These advantages do not depend wholly upon his own possession of adequate mental powers and moral purposes. The noblest powers may be wasted and concealed, and rendered comparatively useless to man, from the want of adequate occasion, and means of exercise and exhibition. Birth, a hundred years sooner or later in the history of the race, or in one national locality rather than another, may make all the difference to the same powers of mind, of success or failure, of oblivion or renown. They are the attainments of his own generation, which essentially mark the direction and limits, of the course of the individual man, and shape out the duty and responsibility which are imposed upon him.

This leads me to the practical illustration of this subject, which constitutes my present design. I view this country and this age—the present generation in the history of man, in the special location of these American States—as offering the highest advantages of human birth thus far ever attained by man. How glorious is the privilege, to a man who desires to leave the deepest impression of his mind and energy, in the advancing elevation and happiness of his race, to have been born in a nation, the institutions of which are the perfection of all past experiments in the social relations of man,—furnishing the surest hope yet given, of his future elevation and improvement in every attainment which can dignify and adorn humanity,—at a time in its history, exhibiting a point in this course of improvement, which offers the [5/6] most glorious view yet acquired of what man can do,—and the highest ground for anticipation of what he really will do,—to exalt his own condition, to bless succeeding generations, and to fulfil the great destiny for which he was designed. I view the coming generation of Americans as certain to occupy the most important and responsible position ever held by the sons of Adam; as having an influence to exercise, and a work to accomplish,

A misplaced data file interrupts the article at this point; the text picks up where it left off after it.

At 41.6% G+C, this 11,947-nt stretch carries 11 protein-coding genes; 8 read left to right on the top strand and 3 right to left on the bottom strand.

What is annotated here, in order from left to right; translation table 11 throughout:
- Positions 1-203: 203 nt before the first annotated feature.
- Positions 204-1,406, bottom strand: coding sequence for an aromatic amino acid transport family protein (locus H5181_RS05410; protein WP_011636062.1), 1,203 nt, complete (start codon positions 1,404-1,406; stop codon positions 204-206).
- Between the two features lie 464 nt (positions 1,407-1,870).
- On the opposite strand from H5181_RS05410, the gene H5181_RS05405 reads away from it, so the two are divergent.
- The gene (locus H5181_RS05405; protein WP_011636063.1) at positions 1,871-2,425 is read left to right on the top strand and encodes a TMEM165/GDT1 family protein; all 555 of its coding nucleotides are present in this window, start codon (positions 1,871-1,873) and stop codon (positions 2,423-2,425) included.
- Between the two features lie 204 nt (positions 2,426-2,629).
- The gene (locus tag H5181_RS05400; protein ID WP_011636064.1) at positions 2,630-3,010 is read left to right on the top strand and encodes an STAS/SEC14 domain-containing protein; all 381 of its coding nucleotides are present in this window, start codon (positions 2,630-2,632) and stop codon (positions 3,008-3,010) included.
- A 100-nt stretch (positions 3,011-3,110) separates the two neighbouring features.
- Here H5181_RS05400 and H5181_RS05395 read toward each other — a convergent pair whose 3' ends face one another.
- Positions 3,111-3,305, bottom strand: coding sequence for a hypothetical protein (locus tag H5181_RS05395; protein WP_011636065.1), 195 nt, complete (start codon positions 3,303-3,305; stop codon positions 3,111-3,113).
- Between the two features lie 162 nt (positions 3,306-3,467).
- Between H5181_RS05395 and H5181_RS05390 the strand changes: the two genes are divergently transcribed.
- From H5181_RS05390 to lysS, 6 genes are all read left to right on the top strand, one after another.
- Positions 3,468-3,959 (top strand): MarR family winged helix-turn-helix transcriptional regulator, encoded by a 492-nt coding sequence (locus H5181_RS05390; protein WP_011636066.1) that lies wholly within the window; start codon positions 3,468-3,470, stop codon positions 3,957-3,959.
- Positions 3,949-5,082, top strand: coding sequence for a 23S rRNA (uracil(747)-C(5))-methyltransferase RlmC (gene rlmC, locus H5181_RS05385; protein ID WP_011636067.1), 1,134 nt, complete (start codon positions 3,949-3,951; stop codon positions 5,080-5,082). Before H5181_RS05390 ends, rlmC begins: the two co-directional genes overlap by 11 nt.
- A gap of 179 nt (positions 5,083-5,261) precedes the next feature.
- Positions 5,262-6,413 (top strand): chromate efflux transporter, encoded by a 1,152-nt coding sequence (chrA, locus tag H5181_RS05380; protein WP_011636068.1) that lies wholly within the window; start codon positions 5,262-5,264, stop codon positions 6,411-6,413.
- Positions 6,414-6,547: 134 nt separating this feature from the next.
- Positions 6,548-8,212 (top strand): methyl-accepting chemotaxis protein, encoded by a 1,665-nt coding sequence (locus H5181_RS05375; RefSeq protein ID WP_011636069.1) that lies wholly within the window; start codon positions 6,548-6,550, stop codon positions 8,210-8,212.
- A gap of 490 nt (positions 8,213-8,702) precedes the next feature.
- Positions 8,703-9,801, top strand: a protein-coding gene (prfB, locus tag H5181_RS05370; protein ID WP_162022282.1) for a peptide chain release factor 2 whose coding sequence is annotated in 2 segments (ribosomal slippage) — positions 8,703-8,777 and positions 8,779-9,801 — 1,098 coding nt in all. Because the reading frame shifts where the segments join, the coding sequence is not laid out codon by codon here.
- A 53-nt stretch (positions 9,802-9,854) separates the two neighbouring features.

"Such as earth
Saw never: such as heaven stoops down to see."